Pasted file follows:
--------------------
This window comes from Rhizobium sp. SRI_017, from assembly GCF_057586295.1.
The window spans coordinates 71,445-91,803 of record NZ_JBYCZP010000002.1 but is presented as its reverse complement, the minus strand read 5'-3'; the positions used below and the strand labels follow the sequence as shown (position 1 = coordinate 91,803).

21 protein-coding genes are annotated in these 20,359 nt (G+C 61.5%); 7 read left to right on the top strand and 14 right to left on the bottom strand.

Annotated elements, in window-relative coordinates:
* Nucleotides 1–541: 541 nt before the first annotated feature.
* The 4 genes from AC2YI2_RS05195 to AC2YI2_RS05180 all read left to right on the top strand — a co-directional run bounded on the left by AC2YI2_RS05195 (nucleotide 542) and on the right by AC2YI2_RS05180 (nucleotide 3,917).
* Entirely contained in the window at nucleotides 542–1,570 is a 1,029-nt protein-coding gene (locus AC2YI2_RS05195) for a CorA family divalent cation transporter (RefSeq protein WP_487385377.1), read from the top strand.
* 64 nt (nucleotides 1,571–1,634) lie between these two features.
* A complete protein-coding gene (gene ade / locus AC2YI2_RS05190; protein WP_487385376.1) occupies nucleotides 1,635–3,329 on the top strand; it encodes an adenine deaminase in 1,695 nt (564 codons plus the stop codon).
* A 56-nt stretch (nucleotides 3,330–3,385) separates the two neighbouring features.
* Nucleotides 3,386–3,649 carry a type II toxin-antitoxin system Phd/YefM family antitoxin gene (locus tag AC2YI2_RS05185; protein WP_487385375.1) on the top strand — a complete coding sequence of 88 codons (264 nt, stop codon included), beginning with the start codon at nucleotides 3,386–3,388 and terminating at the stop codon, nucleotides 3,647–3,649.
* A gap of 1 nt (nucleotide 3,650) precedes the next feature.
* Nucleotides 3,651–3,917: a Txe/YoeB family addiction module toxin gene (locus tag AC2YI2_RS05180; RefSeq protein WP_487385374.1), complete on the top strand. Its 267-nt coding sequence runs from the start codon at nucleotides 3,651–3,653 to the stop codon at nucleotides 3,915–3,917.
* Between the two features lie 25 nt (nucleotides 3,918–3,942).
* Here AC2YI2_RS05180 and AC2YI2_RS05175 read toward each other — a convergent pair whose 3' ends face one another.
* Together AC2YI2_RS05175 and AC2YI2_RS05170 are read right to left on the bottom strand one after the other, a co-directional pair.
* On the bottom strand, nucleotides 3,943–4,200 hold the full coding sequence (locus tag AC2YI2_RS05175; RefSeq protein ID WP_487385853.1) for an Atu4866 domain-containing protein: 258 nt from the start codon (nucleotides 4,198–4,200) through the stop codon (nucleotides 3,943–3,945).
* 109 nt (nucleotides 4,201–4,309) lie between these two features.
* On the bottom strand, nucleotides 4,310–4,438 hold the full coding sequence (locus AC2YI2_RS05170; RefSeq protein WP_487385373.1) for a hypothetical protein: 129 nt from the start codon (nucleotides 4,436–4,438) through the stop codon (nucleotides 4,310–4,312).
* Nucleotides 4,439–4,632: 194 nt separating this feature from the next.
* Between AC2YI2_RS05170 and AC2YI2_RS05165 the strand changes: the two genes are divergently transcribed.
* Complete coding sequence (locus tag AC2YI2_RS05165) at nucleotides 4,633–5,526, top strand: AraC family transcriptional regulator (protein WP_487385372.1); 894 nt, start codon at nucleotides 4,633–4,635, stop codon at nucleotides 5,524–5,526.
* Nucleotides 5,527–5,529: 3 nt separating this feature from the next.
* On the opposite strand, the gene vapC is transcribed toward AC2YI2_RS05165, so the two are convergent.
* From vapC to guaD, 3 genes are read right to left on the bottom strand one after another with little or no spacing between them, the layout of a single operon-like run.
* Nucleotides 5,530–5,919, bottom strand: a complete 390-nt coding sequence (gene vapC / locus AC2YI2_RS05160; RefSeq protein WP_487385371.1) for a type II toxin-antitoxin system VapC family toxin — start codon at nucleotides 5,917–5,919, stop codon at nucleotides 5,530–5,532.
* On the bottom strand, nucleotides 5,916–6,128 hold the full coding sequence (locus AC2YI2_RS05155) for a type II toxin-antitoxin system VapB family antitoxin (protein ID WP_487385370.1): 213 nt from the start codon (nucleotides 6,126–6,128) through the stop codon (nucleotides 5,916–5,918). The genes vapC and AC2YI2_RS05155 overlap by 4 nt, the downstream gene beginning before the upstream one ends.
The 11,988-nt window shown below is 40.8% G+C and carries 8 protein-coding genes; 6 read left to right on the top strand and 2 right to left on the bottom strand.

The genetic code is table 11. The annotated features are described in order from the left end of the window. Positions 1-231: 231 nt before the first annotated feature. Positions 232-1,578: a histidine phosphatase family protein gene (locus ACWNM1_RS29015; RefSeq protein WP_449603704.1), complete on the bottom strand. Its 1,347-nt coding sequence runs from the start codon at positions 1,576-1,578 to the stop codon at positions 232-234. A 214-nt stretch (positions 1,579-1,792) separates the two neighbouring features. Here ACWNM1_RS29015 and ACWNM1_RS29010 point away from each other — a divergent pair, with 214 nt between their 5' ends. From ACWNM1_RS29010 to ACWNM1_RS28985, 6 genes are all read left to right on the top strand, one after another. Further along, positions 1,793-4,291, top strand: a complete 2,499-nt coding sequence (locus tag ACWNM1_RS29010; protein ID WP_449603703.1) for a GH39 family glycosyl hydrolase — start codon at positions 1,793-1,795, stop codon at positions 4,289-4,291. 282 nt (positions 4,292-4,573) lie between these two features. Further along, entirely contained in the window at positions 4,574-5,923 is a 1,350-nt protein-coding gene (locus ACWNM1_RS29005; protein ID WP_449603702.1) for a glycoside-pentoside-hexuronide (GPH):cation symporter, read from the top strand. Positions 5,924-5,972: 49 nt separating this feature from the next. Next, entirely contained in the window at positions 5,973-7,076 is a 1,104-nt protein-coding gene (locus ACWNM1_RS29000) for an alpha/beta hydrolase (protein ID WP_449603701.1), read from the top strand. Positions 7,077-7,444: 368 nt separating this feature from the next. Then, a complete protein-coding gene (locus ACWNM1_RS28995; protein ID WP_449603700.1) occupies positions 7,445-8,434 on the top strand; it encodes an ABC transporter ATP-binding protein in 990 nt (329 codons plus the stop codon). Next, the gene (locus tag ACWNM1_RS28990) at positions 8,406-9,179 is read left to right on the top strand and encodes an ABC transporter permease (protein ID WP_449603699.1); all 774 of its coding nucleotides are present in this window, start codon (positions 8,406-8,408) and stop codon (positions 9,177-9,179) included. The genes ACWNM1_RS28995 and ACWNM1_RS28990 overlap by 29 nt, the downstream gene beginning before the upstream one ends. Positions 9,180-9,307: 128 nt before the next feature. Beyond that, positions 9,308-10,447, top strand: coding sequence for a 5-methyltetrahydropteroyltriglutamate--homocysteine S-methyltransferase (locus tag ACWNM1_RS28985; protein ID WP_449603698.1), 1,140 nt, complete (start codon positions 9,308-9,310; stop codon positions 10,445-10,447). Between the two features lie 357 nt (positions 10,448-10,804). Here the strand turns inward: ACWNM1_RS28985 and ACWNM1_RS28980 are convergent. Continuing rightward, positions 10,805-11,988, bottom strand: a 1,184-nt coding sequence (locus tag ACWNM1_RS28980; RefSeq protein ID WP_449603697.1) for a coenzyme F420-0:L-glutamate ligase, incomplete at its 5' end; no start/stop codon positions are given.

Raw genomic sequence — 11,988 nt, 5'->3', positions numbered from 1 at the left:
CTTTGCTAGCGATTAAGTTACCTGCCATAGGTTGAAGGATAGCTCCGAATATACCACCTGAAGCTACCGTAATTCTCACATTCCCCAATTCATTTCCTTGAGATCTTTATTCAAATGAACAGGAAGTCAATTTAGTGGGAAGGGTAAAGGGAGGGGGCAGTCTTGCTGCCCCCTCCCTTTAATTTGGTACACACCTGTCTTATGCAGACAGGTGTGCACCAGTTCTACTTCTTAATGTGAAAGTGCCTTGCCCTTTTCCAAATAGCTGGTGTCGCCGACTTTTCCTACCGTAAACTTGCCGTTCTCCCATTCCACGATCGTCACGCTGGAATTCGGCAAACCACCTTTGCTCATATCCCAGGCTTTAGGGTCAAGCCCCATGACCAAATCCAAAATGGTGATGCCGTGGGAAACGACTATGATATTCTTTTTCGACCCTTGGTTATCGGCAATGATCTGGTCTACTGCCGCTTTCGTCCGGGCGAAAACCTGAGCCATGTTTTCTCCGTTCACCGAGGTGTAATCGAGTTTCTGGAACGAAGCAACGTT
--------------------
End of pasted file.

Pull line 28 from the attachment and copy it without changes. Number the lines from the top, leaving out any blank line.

The 11,988-nt window shown below is 40.8% G+C and carries 8 protein-coding genes; 6 read left to right on the top strand and 2 right to left on the bottom strand.